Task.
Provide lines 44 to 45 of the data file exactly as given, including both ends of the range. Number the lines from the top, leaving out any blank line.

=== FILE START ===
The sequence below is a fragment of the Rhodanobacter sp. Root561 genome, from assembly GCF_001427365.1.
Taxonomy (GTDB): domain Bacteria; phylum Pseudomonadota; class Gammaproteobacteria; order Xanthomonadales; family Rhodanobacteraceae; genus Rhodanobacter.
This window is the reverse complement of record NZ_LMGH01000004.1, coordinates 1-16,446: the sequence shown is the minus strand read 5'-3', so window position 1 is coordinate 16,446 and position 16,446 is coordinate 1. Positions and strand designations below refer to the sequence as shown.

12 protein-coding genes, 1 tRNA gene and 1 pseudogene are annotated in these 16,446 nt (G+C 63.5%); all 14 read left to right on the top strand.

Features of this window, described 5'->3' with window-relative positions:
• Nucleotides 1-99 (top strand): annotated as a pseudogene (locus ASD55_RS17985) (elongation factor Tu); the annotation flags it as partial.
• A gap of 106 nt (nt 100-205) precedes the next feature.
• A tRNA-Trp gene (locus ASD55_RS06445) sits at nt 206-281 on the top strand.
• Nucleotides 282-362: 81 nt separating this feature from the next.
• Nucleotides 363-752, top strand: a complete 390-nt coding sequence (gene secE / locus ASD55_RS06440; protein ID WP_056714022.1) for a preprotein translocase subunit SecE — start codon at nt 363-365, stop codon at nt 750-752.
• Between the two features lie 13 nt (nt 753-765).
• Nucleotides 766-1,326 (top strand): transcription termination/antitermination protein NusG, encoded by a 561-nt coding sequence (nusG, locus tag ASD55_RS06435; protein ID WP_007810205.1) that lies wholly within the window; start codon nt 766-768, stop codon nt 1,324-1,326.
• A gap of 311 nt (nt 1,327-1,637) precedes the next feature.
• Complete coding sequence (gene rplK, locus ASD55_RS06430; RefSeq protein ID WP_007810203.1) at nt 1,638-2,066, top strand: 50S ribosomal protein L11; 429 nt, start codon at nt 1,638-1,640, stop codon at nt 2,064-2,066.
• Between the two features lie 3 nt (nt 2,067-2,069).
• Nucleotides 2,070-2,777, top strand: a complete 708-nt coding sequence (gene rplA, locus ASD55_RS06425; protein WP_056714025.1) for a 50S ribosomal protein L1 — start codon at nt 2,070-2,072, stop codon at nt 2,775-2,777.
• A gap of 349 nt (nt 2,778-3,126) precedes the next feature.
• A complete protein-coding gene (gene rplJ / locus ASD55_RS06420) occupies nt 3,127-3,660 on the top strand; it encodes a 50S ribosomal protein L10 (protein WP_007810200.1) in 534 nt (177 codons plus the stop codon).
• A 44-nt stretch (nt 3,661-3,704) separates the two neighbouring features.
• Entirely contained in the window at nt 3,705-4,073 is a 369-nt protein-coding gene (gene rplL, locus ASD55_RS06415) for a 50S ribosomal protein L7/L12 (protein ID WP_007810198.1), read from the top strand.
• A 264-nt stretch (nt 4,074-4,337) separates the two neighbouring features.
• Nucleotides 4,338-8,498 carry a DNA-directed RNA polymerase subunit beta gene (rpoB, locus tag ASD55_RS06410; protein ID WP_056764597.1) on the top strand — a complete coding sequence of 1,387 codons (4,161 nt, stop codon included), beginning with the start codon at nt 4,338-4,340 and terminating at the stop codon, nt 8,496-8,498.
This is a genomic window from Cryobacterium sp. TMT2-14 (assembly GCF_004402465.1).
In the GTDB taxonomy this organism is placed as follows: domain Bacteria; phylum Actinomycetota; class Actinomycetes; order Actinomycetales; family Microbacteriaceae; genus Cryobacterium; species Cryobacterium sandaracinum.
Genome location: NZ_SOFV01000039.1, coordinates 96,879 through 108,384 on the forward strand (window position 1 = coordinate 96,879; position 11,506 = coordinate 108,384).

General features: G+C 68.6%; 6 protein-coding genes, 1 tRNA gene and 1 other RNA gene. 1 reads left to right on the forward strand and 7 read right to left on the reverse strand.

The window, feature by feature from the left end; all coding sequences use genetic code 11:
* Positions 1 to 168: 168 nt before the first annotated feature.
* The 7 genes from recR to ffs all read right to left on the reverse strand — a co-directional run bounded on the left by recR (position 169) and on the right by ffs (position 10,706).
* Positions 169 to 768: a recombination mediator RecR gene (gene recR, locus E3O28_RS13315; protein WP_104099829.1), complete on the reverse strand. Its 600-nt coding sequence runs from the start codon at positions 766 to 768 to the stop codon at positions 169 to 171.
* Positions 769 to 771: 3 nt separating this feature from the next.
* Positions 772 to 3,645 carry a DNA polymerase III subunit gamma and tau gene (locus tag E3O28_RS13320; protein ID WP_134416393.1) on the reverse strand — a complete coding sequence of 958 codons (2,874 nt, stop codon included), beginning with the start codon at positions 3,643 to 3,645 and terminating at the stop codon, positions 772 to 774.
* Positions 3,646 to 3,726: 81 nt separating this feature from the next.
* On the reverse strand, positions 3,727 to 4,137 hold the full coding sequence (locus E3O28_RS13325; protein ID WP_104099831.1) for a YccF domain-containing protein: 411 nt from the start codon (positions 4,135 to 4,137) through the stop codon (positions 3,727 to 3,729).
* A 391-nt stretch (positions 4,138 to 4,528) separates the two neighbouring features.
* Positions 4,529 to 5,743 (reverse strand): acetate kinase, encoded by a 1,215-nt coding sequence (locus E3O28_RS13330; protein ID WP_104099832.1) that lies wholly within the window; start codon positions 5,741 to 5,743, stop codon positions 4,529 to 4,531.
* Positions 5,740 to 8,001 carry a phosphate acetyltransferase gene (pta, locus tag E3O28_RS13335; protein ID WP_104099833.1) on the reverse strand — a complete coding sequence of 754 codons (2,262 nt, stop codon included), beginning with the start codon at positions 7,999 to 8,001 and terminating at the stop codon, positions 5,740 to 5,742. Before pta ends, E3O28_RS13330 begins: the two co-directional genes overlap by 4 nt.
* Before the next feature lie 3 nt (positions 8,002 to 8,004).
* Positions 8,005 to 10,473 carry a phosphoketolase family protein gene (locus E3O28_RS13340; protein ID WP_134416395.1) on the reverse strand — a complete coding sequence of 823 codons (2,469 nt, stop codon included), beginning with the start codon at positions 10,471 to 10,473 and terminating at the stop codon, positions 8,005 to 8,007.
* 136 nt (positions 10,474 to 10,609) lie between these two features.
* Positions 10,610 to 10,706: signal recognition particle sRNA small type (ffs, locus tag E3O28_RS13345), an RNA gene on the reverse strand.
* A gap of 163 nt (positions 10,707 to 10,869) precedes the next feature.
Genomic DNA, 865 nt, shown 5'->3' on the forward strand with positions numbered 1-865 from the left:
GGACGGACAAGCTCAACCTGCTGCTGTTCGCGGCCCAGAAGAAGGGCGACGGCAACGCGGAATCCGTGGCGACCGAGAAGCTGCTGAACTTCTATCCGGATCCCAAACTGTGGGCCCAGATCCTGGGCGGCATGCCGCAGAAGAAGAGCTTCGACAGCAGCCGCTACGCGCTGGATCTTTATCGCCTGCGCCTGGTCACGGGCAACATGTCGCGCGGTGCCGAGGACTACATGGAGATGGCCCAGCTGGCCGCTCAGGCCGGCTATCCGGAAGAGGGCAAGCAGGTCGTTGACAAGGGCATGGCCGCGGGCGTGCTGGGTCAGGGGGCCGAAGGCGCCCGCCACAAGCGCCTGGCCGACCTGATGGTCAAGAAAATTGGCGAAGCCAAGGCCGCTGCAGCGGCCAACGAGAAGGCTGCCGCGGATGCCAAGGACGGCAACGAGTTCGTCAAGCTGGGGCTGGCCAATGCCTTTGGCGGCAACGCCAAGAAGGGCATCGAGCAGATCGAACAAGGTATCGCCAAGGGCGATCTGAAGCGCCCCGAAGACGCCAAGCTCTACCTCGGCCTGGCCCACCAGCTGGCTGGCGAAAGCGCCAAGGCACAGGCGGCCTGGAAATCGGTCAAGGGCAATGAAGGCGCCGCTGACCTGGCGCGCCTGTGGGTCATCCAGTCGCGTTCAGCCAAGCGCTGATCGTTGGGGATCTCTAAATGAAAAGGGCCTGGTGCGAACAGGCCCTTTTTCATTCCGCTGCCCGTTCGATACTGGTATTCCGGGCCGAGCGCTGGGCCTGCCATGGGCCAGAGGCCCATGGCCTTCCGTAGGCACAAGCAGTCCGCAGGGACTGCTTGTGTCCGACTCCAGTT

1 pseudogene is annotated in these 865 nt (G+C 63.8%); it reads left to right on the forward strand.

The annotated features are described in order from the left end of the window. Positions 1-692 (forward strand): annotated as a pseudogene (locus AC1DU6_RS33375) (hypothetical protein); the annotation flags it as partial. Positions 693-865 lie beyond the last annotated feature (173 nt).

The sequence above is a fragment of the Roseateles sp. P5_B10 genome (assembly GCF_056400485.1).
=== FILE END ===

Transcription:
GGACGGACAAGCTCAACCTGCTGCTGTTCGCGGCCCAGAAGAAGGGCGACGGCAACGCGGAATCCGTGGCGACCGAGAAGCTGCTGAACTTCTATCCGGATCCCAAACTGTGGGCCCAGATCCTGGGCGGCATGCCGCAGAAGAAGAGCTTCGACAGCAGCCGCTACGCGCTGGATCTTTATCGCCTGCGCCTGGTCACGGGCAACATGTCGCGCGGTGCCGAGGACTACATGGAGATGGCCCAGCTGGCCGCTCAGGCCGGCTATCCGGAAGAGGGCAAGCAGGTCGTTGACAAGGGCATGGCCGCGGGCGTGCTGGGTCAGGGGGCCGAAGGCGCCCGCCACAAGCGCCTGGCCGACCTGATGGTCAAGAAAATTGGCGAAGCCAAGGCCGCTGCAGCGGCCAACGAGAAGGCTGCCGCGGATGCCAAGGACGGCAACGAGTTCGTCAAGCTGGGGCTGGCCAATGCCTTTGGCGGCAACGCCAAGAAGGGCATCGAGCAGATCGAACAAGGTATCGCCAAGGGCGATCTGAAGCGCCCCGAAGACGCCAAGCTCTACCTCGGCCTGGCCCACCAGCTGGCTGGCGAAAGCGCCAAGGCACAGGCGGCCTGGAAATCGGTCAAGGGCAATGAAGGCGCCGCTGACCTGGCGCGCCTGTGGGTCATCCAGTCGCGTTCAGCCAAGCGCTGATCGTTGGGGATCTCTAAATGAAAAGGGCCTGGTGCGAACAGGCCCTTTTTCATTCCGCTGCCCGTTCGATACTGGTATTCCGGGCCGAGCGCTGGGCCTGCCATGGGCCAGAGGCCCATGGCCTTCCGTAGGCACAAGCAGTCCGCAGGGACTGCTTGTGTCCGACTCCAGTT

1 pseudogene is annotated in these 865 nt (G+C 63.8%); it reads left to right on the forward strand.